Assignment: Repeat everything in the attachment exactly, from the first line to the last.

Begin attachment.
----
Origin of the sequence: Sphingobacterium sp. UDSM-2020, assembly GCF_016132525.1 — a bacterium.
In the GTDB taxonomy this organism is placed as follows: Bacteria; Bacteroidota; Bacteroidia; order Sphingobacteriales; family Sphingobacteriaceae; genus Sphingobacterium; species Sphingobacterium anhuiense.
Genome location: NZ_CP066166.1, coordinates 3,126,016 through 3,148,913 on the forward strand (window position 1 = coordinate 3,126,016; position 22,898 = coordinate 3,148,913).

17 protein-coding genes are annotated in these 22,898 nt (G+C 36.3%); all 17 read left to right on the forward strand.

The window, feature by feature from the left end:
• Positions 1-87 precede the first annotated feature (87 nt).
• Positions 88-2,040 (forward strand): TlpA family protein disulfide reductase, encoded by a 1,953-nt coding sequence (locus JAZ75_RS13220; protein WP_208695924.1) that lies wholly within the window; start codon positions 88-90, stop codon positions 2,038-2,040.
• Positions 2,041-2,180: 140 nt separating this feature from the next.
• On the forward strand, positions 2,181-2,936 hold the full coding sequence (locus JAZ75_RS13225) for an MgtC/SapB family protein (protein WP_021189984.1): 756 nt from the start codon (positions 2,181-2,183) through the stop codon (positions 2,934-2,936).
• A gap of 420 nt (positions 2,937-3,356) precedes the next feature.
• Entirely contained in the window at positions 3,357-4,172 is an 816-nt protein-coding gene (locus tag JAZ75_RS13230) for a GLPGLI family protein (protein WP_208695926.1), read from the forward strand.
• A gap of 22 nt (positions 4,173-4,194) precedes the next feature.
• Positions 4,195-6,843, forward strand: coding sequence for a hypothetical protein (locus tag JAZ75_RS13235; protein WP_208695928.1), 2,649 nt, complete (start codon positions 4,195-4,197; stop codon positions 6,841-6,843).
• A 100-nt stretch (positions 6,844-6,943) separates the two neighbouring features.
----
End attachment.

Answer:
Origin of the sequence: Sphingobacterium sp. UDSM-2020, assembly GCF_016132525.1 — a bacterium.
In the GTDB taxonomy this organism is placed as follows: Bacteria; Bacteroidota; Bacteroidia; order Sphingobacteriales; family Sphingobacteriaceae; genus Sphingobacterium; species Sphingobacterium anhuiense.
Genome location: NZ_CP066166.1, coordinates 3,126,016 through 3,148,913 on the forward strand (window position 1 = coordinate 3,126,016; position 22,898 = coordinate 3,148,913).

17 protein-coding genes are annotated in these 22,898 nt (G+C 36.3%); all 17 read left to right on the forward strand.

The window, feature by feature from the left end:
• Positions 1-87 precede the first annotated feature (87 nt).
• Positions 88-2,040 (forward strand): TlpA family protein disulfide reductase, encoded by a 1,953-nt coding sequence (locus JAZ75_RS13220; protein WP_208695924.1) that lies wholly within the window; start codon positions 88-90, stop codon positions 2,038-2,040.
• Positions 2,041-2,180: 140 nt separating this feature from the next.
• On the forward strand, positions 2,181-2,936 hold the full coding sequence (locus JAZ75_RS13225) for an MgtC/SapB family protein (protein WP_021189984.1): 756 nt from the start codon (positions 2,181-2,183) through the stop codon (positions 2,934-2,936).
• A gap of 420 nt (positions 2,937-3,356) precedes the next feature.
• Entirely contained in the window at positions 3,357-4,172 is an 816-nt protein-coding gene (locus tag JAZ75_RS13230) for a GLPGLI family protein (protein WP_208695926.1), read from the forward strand.
• A gap of 22 nt (positions 4,173-4,194) precedes the next feature.
• Positions 4,195-6,843, forward strand: coding sequence for a hypothetical protein (locus tag JAZ75_RS13235; protein WP_208695928.1), 2,649 nt, complete (start codon positions 4,195-4,197; stop codon positions 6,841-6,843).
• A 100-nt stretch (positions 6,844-6,943) separates the two neighbouring features.